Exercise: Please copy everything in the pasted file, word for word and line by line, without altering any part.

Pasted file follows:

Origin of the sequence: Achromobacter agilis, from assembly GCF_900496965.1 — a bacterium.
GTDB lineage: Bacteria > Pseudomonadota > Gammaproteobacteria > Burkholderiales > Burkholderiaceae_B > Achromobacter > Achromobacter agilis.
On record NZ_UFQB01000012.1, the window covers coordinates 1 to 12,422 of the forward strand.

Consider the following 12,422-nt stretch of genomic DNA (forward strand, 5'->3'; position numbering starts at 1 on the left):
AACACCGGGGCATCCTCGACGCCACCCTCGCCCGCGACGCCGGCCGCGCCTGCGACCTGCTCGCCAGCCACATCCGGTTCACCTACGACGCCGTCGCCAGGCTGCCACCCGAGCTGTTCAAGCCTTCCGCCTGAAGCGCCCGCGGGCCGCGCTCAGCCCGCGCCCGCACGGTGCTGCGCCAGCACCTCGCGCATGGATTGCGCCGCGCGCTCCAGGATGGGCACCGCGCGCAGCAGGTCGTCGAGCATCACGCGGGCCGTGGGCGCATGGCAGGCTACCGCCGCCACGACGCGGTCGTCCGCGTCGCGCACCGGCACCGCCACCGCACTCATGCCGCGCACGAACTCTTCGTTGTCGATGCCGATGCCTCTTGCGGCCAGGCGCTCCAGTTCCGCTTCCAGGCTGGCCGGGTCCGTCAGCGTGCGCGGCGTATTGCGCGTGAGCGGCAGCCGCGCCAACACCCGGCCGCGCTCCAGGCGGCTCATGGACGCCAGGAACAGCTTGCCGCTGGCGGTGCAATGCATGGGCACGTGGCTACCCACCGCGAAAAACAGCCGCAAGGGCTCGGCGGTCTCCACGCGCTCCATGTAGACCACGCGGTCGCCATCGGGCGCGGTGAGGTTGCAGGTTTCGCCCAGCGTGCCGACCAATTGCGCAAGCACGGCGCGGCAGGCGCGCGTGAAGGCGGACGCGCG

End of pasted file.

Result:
Origin of the sequence: Achromobacter agilis, from assembly GCF_900496965.1 — a bacterium.
GTDB lineage: Bacteria > Pseudomonadota > Gammaproteobacteria > Burkholderiales > Burkholderiaceae_B > Achromobacter > Achromobacter agilis.
On record NZ_UFQB01000012.1, the window covers coordinates 1 to 12,422 of the forward strand.

Consider the following 12,422-nt stretch of genomic DNA (forward strand, 5'->3'; position numbering starts at 1 on the left):
AACACCGGGGCATCCTCGACGCCACCCTCGCCCGCGACGCCGGCCGCGCCTGCGACCTGCTCGCCAGCCACATCCGGTTCACCTACGACGCCGTCGCCAGGCTGCCACCCGAGCTGTTCAAGCCTTCCGCCTGAAGCGCCCGCGGGCCGCGCTCAGCCCGCGCCCGCACGGTGCTGCGCCAGCACCTCGCGCATGGATTGCGCCGCGCGCTCCAGGATGGGCACCGCGCGCAGCAGGTCGTCGAGCATCACGCGGGCCGTGGGCGCATGGCAGGCTACCGCCGCCACGACGCGGTCGTCCGCGTCGCGCACCGGCACCGCCACCGCACTCATGCCGCGCACGAACTCTTCGTTGTCGATGCCGATGCCTCTTGCGGCCAGGCGCTCCAGTTCCGCTTCCAGGCTGGCCGGGTCCGTCAGCGTGCGCGGCGTATTGCGCGTGAGCGGCAGCCGCGCCAACACCCGGCCGCGCTCCAGGCGGCTCATGGACGCCAGGAACAGCTTGCCGCTGGCGGTGCAATGCATGGGCACGTGGCTACCCACCGCGAAAAACAGCCGCAAGGGCTCGGCGGTCTCCACGCGCTCCATGTAGACCACGCGGTCGCCATCGGGCGCGGTGAGGTTGCAGGTTTCGCCCAGCGTGCCGACCAATTGCGCAAGCACGGCGCGGCAGGCGCGCGTGAAGGCGGACGCGCG